Extra credit - some references and useful articles for your brain: 
  3. Lewandowsky, S. (2011). Popular consensus: Climate change set to continue. Psychological Science, 22, 460-463. 
  11.  Geophysical Research Letters (DOI 10.1029/2002GL014687)

Monday, April 1, 2013

Why the Internet Was Invented, Vol. 14

Finally, the internet got a little weird again this month. Enjoy, but enjoy in moderation. You have been warned.

  1. I would totally ride these...once...maybe.
  2. This is the scariest thing I have ever seen. Gives me chills just thinking about it.
  3. Why not take an interactive, slightly unnerving first date before you get out there?
  4. I guess I am human after all.
  5. This is an excellent spoken-word piece. Do yourself a favor and listen to it.
  6. Here is a great presentation about how rich people DO NOT create jobs.
  7. The world is a much better place if you are not too bright for it.
  8. Drink it now! It's Earth juice!

  1. You should definitely check here first if you are looking for Wet Beaver.
  2. If you are ever frustrated with your coworkers, just go here and be thankful you don't work with these guys.
  3. This is generally how I picture all cat owners.
  4. I'm not sure why, but this is disturbingly addicting.
  5. This just about sums up the entire internet, and it is awesome.
  6. Sadly, I've spent way too mush time on this.
  7. I know this is going to be weird for me to say, but this site is actually quite useful.
  8. Waaaait for it...Waaait for it....What the?
  9. Here is a website after my own heart.
  10. This is the panic button I have been needing in case of emergencies.
  11. OK. Be warned. This is weird, and don't blame me if you waste 5 hours on this site.

Wednesday, February 6, 2013

Why the Internet Was Invented, Vol. 13

Take a look at some of the internet gems this month. I promise I'll try to find the weird part of the internet again one of these days.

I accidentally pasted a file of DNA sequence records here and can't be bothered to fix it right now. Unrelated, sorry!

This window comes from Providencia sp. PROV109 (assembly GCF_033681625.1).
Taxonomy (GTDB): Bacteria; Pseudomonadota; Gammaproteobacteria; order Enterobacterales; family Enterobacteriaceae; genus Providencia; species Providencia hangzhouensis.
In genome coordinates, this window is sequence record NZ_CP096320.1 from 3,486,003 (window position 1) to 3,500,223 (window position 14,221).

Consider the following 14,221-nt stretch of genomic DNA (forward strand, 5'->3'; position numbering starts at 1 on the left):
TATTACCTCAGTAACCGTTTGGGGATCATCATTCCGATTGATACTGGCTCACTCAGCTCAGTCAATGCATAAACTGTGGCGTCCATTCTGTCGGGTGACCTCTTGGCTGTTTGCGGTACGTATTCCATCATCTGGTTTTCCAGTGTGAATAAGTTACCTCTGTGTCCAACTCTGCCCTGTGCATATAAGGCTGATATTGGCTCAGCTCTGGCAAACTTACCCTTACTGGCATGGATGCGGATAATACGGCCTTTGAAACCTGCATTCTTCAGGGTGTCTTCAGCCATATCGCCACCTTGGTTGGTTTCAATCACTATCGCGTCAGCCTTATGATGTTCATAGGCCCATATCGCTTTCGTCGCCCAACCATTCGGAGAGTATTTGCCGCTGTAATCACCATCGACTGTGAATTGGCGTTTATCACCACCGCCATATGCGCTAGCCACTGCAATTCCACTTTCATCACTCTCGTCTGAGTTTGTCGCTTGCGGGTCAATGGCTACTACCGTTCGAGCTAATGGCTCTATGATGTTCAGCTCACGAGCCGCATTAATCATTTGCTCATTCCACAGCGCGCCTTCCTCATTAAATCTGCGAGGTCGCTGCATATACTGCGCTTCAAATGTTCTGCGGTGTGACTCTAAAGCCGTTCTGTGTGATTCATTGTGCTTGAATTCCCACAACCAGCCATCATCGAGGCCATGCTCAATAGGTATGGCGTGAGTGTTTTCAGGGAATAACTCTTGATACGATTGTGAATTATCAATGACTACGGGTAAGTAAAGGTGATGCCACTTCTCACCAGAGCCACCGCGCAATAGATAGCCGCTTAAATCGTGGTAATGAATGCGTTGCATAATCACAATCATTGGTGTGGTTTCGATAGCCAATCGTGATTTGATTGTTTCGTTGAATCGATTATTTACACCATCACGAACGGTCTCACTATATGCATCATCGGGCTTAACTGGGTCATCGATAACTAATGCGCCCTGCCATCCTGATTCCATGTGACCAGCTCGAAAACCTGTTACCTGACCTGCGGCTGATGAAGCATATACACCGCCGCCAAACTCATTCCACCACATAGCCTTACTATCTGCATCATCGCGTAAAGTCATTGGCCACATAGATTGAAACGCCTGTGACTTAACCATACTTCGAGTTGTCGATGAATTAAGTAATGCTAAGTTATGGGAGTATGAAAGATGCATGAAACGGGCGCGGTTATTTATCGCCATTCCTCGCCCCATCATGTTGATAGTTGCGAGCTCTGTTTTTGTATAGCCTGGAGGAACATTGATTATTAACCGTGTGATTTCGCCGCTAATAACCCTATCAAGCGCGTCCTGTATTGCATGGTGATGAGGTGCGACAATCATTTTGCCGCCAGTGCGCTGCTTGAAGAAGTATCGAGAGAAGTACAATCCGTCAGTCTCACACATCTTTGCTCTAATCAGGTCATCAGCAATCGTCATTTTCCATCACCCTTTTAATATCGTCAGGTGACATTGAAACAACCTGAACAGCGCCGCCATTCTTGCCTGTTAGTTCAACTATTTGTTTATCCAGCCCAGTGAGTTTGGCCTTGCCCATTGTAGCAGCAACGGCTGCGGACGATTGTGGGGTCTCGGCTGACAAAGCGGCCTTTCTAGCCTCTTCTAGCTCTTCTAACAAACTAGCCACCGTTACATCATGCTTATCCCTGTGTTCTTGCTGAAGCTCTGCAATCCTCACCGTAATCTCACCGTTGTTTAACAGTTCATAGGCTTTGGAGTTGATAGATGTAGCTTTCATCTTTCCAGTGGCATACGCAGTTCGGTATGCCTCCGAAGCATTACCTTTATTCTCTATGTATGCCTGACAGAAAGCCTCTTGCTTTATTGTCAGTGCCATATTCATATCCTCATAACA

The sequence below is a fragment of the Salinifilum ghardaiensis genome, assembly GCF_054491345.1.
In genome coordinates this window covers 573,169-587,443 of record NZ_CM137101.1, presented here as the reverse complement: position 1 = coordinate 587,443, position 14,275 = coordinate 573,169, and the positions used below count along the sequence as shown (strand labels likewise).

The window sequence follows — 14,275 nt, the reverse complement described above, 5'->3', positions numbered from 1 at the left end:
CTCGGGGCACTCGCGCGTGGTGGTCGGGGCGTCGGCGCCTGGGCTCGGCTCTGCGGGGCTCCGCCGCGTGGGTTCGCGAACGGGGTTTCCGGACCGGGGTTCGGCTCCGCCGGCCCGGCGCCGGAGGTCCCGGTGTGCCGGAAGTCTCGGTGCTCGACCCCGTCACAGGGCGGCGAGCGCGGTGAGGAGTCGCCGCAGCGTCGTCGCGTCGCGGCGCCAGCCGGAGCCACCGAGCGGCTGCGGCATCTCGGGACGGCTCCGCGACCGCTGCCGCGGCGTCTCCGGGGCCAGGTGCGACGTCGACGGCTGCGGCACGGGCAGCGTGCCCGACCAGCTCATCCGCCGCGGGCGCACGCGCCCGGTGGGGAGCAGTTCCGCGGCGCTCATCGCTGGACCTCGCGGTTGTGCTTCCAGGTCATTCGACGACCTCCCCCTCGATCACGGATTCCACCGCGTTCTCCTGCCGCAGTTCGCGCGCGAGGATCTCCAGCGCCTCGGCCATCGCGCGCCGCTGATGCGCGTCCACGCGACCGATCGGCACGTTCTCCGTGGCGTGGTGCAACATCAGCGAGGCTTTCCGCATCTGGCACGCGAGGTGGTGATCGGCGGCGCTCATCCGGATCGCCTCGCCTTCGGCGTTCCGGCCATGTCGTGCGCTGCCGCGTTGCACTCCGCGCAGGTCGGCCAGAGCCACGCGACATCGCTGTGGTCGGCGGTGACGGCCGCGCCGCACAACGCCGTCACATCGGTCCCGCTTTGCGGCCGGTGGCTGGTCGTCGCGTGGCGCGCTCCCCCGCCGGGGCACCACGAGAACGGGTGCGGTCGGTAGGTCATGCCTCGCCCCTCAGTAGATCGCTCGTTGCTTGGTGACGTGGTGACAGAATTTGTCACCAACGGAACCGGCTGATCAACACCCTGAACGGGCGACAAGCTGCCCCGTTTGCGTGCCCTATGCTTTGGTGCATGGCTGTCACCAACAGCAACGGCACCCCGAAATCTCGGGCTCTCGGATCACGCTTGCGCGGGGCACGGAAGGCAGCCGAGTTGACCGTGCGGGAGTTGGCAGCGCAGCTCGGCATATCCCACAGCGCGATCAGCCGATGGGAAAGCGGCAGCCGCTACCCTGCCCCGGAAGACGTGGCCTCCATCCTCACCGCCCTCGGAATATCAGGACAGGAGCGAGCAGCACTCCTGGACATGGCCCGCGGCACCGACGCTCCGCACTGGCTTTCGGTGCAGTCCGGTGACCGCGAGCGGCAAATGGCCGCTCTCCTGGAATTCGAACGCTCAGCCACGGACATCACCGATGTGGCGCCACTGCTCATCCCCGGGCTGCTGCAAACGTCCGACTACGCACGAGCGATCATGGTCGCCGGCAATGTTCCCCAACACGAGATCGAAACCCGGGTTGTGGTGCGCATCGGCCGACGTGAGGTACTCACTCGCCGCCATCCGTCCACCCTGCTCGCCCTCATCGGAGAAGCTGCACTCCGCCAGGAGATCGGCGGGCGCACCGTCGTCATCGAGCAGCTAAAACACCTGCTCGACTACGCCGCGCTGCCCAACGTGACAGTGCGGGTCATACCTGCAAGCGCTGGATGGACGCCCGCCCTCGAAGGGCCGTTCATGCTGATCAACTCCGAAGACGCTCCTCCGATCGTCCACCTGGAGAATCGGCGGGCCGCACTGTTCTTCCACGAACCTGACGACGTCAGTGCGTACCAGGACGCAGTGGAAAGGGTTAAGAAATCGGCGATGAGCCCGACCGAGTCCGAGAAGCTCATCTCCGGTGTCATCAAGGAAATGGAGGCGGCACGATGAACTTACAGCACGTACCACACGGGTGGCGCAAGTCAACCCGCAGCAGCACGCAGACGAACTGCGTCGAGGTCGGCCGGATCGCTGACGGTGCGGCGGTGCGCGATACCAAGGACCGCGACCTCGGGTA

1. This guy has got to be a community college teacher.
  2. Women, don't cover up your lady prizes.
  3. This is what we have to look forward to.
  4. Somebody had way, WAY too much time on their hands.
  5. Come pick up all of your floor bags, you ain't livin' in Southeast Asia.
  6. The ABC's of Death, a great claymation short.
  7. This is one way to get people to watch your boring-ass how-to videos.
  8. Here is the latest installment to the People Are Awesome series.
  9. Ever seen Manhattan pile into the ocean? Either has anyone else, until now.
  10. All of these NonStampCollector videos are hilarious. Do yourself a favor and watch them all.

  1. How Japanese kids learn to multiply. It's not as dirty as it sounds.
  2. Worried that your backyard bunker isn't ideally situated for a 100MT nuclear blast in Topeka? Worry no more, weirdass.
  3. Although less that 1% of known species are shown here, this is still a pretty cool visualization. I dare you to get this tattooed on your face, hipster.
  4. Lesson #253: Never tell the people of the internet what not to do.

Wednesday, January 2, 2013

Why the Internet Was invented, Vol. 12

Another slow month for links.  I was too busy doing nothing to do the nothing that I usually don't do.  Happy New Year, Everybody.

  1. I don't know whether it is sad or good that I only recognize ~25% of these songs.
  2.  A great MTV smackdown on the younger generation.
  3. How to annoy a misanthrope with your shitty pictures.
  4. Take two and call me...never.
  5. The Voice does an excellent tribute for the Connecticut shooting.

  1. I'm not exactly sure why this exists, but you're welcome.
  2. Although this is just a simulation, it still gives you a good idea of where we are in the U.S.
  3. This is an absolutely amazing interactive news article about the avalanche at Tunnel Creek.